New statistics suggest that bees, wildflowers and and hoverflies may be recovering from the extremely low levels suffered in the 1980s and 1990s.
Leeds University teamed up with the Naturalis Biodiversity Centre in the Netherlands to examine biodiversity losses, and found that bees, wild plants and hoverflies are doing alright.
Professor Bill Kunin from the University of Leeds said: “Most observers have been saying that the 1992 Rio Earth Summit targets to slow biodiversity loss by 2010 failed, but what we are seeing is a significant slowing or reversal of the declines for wild plants and their insect pollinators.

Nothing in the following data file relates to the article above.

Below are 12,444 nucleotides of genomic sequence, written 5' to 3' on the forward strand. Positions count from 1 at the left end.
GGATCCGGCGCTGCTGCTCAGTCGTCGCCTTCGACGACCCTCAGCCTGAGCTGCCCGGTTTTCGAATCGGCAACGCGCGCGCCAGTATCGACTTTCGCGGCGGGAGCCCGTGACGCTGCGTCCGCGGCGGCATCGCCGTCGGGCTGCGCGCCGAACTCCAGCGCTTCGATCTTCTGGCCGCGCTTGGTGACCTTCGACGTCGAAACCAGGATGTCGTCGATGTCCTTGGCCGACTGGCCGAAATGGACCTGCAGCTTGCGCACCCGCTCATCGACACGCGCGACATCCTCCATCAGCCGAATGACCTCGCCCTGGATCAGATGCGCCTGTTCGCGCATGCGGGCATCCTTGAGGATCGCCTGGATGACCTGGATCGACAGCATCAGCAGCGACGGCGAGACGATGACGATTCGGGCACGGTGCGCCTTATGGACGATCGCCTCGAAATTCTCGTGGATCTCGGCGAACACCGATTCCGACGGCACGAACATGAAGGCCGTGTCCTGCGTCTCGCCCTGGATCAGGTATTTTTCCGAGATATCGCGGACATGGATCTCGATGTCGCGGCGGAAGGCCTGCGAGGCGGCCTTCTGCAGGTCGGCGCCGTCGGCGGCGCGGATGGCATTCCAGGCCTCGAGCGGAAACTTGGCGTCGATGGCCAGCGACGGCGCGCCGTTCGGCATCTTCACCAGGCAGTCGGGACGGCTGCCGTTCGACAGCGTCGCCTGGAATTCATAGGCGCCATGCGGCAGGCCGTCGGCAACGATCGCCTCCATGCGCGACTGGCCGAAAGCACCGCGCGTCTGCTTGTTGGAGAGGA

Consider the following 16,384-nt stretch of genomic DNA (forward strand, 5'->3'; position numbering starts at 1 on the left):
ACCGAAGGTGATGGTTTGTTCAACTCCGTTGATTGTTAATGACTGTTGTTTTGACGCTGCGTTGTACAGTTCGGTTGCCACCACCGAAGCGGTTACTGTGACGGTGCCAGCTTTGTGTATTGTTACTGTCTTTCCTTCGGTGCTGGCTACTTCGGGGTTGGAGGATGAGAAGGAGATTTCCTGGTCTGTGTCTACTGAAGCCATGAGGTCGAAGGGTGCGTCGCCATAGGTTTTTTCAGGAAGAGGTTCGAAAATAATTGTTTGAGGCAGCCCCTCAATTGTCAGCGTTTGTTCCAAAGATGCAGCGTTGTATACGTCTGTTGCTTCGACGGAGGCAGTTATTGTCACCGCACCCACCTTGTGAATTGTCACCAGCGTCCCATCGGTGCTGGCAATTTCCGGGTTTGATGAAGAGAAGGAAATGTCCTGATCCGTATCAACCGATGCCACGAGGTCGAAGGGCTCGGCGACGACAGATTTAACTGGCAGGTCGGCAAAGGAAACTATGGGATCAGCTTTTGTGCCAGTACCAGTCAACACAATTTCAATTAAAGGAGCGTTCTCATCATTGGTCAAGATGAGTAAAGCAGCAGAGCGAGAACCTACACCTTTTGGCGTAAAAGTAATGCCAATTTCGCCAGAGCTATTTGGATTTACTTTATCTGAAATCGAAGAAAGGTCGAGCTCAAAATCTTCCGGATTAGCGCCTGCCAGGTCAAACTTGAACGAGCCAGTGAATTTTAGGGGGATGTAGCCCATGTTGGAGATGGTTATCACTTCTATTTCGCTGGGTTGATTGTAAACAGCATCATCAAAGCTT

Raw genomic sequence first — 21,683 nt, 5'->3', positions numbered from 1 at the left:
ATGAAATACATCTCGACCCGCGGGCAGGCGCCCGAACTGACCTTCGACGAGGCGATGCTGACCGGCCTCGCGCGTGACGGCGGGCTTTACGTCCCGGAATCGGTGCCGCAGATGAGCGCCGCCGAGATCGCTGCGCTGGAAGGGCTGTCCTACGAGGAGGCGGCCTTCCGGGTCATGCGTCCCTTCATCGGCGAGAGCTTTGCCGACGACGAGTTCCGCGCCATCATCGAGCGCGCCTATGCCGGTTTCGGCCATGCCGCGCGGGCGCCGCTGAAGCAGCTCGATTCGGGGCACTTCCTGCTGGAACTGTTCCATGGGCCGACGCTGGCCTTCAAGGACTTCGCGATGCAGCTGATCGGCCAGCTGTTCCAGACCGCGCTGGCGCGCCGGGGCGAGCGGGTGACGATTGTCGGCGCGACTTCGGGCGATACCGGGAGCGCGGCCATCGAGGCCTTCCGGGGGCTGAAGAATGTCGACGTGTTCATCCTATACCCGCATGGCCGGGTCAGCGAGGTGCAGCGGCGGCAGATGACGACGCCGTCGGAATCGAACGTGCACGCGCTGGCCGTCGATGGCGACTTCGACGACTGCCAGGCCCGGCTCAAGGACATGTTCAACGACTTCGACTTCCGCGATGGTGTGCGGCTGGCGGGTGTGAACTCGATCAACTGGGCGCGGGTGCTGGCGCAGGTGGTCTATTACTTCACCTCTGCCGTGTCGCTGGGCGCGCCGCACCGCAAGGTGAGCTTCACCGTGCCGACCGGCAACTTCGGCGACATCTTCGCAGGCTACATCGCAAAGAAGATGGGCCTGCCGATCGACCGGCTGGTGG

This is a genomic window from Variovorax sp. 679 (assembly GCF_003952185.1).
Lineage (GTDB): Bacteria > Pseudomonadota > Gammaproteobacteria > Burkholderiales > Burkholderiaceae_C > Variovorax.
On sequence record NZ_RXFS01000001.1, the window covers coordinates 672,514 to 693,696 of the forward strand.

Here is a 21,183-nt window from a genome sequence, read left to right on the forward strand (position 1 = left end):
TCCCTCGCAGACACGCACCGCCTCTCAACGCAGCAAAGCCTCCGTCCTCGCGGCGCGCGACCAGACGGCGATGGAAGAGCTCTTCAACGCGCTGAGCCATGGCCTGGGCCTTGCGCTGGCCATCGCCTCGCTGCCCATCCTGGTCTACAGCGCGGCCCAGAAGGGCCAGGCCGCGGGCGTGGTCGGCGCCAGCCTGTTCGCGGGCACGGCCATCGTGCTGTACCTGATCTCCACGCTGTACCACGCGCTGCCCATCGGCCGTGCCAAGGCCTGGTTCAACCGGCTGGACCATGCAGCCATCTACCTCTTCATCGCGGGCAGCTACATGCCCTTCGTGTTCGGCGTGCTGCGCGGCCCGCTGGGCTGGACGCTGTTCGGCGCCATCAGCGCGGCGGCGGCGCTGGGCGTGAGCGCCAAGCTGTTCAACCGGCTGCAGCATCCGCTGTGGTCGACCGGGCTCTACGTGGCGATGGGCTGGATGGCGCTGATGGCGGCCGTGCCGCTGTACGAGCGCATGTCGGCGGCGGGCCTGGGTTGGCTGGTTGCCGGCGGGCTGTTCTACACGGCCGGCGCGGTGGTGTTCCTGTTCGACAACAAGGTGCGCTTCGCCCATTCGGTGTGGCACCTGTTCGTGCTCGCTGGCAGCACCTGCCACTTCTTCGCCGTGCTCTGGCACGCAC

“These species are important to us.
“About a third of our food production, including most of our fruit and vegetables, depends on animal pollination and we know that most crop pollination is done by wild pollinators.
“Biodiversity is important to ensuring we don’t lose that service.
“Relying on a few species could be risky in a changing environment.”
Of course, there's more to wildflowers than their importance to crop pollination. They're a beautiful, unique feature of the countryside. Rural environments have taken a pounding in recent decades from pesticides, pollutants and intensive farming techniques, so it's fantastic to hear any news which suggests that hedgrerows dotted with foxgloves and primroses may be on the up.
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